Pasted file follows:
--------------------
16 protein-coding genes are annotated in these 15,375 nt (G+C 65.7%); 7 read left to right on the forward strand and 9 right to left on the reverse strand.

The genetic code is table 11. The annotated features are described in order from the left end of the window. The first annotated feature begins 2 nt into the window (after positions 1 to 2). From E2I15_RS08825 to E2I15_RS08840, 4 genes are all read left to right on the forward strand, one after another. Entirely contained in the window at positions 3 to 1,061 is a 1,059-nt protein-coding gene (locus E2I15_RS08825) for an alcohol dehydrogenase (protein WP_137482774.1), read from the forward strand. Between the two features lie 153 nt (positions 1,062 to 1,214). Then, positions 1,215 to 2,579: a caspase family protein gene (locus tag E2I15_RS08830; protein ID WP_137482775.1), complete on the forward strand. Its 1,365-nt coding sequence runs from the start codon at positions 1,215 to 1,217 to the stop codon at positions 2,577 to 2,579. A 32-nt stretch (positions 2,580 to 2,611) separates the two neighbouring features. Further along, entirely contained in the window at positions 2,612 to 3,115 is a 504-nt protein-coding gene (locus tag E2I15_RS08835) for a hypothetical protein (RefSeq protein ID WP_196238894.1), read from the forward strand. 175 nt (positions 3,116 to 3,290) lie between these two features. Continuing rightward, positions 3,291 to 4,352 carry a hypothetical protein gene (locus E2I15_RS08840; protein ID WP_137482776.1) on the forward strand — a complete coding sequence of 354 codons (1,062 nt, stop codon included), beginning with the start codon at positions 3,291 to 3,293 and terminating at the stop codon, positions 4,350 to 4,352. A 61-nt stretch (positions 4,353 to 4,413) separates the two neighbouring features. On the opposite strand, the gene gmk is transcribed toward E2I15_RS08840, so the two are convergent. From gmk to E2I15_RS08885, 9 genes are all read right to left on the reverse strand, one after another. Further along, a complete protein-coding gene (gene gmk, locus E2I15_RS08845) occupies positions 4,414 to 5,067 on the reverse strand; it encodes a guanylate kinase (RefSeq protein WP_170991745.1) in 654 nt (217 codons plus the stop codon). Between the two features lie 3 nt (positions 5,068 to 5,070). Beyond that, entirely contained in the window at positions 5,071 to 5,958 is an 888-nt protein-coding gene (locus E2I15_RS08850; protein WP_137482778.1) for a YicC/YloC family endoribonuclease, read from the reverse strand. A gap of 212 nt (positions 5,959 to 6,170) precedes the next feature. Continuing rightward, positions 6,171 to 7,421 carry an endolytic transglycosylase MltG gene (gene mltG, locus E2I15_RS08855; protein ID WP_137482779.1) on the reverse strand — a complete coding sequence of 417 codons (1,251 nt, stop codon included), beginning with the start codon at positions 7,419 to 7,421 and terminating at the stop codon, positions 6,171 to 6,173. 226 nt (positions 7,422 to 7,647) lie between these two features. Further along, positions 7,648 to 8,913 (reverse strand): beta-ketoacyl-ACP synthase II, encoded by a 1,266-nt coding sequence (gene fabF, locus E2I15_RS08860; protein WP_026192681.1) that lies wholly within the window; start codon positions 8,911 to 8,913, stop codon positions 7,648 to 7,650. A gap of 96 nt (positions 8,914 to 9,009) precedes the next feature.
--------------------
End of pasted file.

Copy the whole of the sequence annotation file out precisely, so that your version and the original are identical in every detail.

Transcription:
16 protein-coding genes are annotated in these 15,375 nt (G+C 65.7%); 7 read left to right on the forward strand and 9 right to left on the reverse strand.

The genetic code is table 11. The annotated features are described in order from the left end of the window. The first annotated feature begins 2 nt into the window (after positions 1 to 2). From E2I15_RS08825 to E2I15_RS08840, 4 genes are all read left to right on the forward strand, one after another. Entirely contained in the window at positions 3 to 1,061 is a 1,059-nt protein-coding gene (locus E2I15_RS08825) for an alcohol dehydrogenase (protein WP_137482774.1), read from the forward strand. Between the two features lie 153 nt (positions 1,062 to 1,214). Then, positions 1,215 to 2,579: a caspase family protein gene (locus tag E2I15_RS08830; protein ID WP_137482775.1), complete on the forward strand. Its 1,365-nt coding sequence runs from the start codon at positions 1,215 to 1,217 to the stop codon at positions 2,577 to 2,579. A 32-nt stretch (positions 2,580 to 2,611) separates the two neighbouring features. Further along, entirely contained in the window at positions 2,612 to 3,115 is a 504-nt protein-coding gene (locus tag E2I15_RS08835) for a hypothetical protein (RefSeq protein ID WP_196238894.1), read from the forward strand. 175 nt (positions 3,116 to 3,290) lie between these two features. Continuing rightward, positions 3,291 to 4,352 carry a hypothetical protein gene (locus E2I15_RS08840; protein ID WP_137482776.1) on the forward strand — a complete coding sequence of 354 codons (1,062 nt, stop codon included), beginning with the start codon at positions 3,291 to 3,293 and terminating at the stop codon, positions 4,350 to 4,352. A 61-nt stretch (positions 4,353 to 4,413) separates the two neighbouring features. On the opposite strand, the gene gmk is transcribed toward E2I15_RS08840, so the two are convergent. From gmk to E2I15_RS08885, 9 genes are all read right to left on the reverse strand, one after another. Further along, a complete protein-coding gene (gene gmk, locus E2I15_RS08845) occupies positions 4,414 to 5,067 on the reverse strand; it encodes a guanylate kinase (RefSeq protein WP_170991745.1) in 654 nt (217 codons plus the stop codon). Between the two features lie 3 nt (positions 5,068 to 5,070). Beyond that, entirely contained in the window at positions 5,071 to 5,958 is an 888-nt protein-coding gene (locus E2I15_RS08850; protein WP_137482778.1) for a YicC/YloC family endoribonuclease, read from the reverse strand. A gap of 212 nt (positions 5,959 to 6,170) precedes the next feature. Continuing rightward, positions 6,171 to 7,421 carry an endolytic transglycosylase MltG gene (gene mltG, locus E2I15_RS08855; protein ID WP_137482779.1) on the reverse strand — a complete coding sequence of 417 codons (1,251 nt, stop codon included), beginning with the start codon at positions 7,419 to 7,421 and terminating at the stop codon, positions 6,171 to 6,173. 226 nt (positions 7,422 to 7,647) lie between these two features. Further along, positions 7,648 to 8,913 (reverse strand): beta-ketoacyl-ACP synthase II, encoded by a 1,266-nt coding sequence (gene fabF, locus E2I15_RS08860; protein WP_026192681.1) that lies wholly within the window; start codon positions 8,911 to 8,913, stop codon positions 7,648 to 7,650. A gap of 96 nt (positions 8,914 to 9,009) precedes the next feature.